Visitors to the Colle del Nevegal (Belluno) and the Prealps that form a link between the Venetian plain (even with a view of the lagoon) and the World Heritage Dolomites, used to describe it as a “scenic terrace”. However, from Saturday 29 August, visitors will be better informed when they gaze into the distance, thanks to the new viewing platform at Faverghera. This is the sixth to be installed by the local authorities in the various provinces and regions, using the site maps and guidelines provided by the UNESCO Dolomites Foundation.
The duty to protect and share
“We live in a beautiful area. We have a duty to preserve it, and this can only be done by the people who live in our mountains. But we also have a duty to share this great beauty with visitors from outside.” These were the words of the President of the Province of Belluno, Roberto Padrin, as he cut the ribbon on the viewing platform. It’s the second in the Belluno area after the one on Monte Rite (a third platform, on Monte Agudo at Auronzo, is due to be opened in coming months). The platform provides descriptions and context for the view from the Colle, and was made and installed by the Province of Belluno. As Roberto Padrin noted: “this completes a task started long ago, with the recognition of the Dolomites as a World Heritage Site, and was strongly supported by the provincial authority under Sergio Reolon.”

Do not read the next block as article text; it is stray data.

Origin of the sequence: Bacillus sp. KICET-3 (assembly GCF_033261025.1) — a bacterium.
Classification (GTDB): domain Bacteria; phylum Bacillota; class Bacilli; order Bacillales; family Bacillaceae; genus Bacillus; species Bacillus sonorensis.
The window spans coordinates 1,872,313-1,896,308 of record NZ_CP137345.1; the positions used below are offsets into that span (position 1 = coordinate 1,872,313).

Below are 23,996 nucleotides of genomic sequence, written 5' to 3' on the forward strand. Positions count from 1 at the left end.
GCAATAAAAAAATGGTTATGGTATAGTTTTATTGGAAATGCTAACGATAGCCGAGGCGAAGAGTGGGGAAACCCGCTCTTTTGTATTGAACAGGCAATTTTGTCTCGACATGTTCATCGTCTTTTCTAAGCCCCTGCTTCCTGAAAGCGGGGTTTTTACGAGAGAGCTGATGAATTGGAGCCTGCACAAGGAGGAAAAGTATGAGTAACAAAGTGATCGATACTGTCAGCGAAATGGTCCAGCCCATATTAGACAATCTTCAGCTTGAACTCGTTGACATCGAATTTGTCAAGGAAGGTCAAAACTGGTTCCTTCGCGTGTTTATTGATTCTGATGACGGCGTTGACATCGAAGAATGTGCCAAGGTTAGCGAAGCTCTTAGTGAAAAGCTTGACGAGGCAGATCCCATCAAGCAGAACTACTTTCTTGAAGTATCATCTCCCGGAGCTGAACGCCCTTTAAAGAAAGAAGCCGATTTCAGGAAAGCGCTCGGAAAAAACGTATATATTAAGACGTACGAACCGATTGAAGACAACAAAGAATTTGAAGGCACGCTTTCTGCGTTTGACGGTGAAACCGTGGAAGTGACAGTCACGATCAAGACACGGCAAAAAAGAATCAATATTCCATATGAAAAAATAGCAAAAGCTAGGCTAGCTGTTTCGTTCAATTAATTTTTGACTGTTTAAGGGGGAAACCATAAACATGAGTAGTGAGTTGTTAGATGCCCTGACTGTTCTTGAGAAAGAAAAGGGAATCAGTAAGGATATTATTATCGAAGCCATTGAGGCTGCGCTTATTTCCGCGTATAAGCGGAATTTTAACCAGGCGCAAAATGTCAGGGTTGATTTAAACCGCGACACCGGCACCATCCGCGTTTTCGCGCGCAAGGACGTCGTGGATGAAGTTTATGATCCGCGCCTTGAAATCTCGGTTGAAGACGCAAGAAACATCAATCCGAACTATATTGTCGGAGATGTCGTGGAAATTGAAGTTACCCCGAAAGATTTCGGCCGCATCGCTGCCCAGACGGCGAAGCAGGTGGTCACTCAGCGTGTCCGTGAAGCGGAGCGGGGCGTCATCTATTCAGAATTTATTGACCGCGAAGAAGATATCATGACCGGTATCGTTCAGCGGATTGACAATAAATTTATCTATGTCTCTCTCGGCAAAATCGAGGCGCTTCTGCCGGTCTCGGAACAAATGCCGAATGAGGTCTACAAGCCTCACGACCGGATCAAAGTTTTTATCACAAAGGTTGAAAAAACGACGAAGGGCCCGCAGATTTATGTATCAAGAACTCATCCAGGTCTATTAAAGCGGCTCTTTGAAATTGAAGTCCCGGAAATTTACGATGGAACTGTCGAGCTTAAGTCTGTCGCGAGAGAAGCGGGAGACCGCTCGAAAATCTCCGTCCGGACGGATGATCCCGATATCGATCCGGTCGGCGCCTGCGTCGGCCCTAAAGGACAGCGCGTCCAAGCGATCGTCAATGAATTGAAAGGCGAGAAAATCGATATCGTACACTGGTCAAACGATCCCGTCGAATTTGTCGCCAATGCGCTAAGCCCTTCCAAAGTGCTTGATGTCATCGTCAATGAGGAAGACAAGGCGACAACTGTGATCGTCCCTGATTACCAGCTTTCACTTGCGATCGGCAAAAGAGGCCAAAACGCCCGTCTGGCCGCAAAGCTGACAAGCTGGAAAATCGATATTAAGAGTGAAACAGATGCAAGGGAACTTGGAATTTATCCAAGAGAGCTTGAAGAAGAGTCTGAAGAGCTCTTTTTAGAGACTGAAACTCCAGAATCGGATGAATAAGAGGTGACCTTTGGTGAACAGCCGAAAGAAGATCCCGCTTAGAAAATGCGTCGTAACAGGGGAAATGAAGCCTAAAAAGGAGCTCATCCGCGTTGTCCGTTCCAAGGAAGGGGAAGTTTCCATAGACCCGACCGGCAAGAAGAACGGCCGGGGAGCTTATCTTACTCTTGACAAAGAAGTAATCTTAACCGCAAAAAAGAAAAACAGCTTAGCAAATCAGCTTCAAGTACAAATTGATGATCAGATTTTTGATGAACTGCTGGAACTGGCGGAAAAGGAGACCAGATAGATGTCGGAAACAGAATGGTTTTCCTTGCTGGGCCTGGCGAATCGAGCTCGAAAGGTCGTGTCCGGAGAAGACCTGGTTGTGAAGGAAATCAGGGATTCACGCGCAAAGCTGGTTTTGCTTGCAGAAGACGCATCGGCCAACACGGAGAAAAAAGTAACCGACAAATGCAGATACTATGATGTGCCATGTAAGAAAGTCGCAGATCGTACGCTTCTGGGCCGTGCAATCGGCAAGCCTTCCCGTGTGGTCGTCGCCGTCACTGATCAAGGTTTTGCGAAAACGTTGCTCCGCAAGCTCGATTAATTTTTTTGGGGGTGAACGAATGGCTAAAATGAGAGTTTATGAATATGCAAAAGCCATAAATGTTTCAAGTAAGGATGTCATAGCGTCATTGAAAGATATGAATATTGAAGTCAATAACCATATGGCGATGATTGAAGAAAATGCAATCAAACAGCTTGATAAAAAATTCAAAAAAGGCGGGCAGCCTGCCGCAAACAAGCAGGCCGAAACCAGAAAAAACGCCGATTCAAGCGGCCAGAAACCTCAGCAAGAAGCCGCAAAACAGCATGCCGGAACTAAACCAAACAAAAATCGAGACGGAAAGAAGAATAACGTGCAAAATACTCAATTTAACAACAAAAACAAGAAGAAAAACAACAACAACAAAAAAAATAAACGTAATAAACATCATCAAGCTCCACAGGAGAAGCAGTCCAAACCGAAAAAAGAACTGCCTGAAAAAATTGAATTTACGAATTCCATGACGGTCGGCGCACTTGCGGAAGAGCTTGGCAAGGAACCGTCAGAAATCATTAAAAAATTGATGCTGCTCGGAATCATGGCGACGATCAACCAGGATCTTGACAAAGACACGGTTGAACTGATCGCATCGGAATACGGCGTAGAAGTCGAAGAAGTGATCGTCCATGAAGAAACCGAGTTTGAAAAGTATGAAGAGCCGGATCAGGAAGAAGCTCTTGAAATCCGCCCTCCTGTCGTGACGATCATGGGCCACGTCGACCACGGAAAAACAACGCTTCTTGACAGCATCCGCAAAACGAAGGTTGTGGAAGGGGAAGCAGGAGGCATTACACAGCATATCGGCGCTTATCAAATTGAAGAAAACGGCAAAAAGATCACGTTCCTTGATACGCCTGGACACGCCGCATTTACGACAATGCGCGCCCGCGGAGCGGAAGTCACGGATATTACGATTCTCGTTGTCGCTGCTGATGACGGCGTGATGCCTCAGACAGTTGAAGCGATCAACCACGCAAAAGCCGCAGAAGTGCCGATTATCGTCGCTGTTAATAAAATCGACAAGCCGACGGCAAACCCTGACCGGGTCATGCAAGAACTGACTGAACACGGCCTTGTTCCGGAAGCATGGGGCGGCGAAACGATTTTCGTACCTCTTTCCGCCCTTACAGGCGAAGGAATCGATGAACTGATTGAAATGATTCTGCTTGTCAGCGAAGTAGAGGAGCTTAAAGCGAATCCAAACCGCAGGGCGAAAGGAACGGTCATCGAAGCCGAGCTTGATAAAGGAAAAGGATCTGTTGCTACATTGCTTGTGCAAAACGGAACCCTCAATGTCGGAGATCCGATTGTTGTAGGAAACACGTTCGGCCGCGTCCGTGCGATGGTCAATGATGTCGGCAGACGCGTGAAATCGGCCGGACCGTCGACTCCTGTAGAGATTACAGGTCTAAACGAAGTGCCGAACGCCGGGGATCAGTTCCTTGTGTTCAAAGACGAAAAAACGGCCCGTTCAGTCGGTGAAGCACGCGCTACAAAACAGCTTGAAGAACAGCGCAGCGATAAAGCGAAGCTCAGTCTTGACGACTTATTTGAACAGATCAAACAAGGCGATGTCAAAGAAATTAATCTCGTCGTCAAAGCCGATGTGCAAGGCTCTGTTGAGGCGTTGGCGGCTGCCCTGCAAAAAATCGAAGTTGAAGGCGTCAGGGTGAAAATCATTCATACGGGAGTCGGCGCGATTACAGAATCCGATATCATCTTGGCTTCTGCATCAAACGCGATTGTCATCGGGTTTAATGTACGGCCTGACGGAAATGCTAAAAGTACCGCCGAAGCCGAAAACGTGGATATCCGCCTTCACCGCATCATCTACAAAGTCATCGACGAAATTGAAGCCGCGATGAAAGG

Tonina: “Hospitality and sustainability”
As Mario Tonina, president of the UNESCO Dolomites Foundation, pointed out: “The viewing platforms are one of the ways to promote the mountain culture. The Dolomites are what they are because of the people who protect the territory, and who live and work here. This summer saw a huge influx of tourists: we must ensure that our hospitality and tourist offer move in the same direction, improving those aspects that enable us to have a sustainable mountain environment.” The Mayor of Belluno, Jacopo Massaro, made this point: “We are the only provincial capital to have part of the Dolomites World Heritage site within our municipal area, and we now also have a viewing platform overlooking the site.” The viewing platform was designed by an informal group of professionals, headed by the architect Tommaso Del Zenero.
Why build a viewing platform?
What’s the point of a new structure if nature has already provided a natural viewpoint? Although many people like the viewing platforms, there are also a number of similar criticisms in relation to the initiative. It is therefore important to stress that these are places where people can learn about what they are seeing, and that they aim to raise awareness and responsibility in relation to our World Heritage site. The structures are never intrusive: they measure just 3.5m x 3.5m and are located in strategic places and on paths that can be easily accessed by people with reduced mobility. There is no need to talk up the beauty of our Heritage, but the UNESCO mandate also requires us to communicate its exceptional nature to both visitors and residents.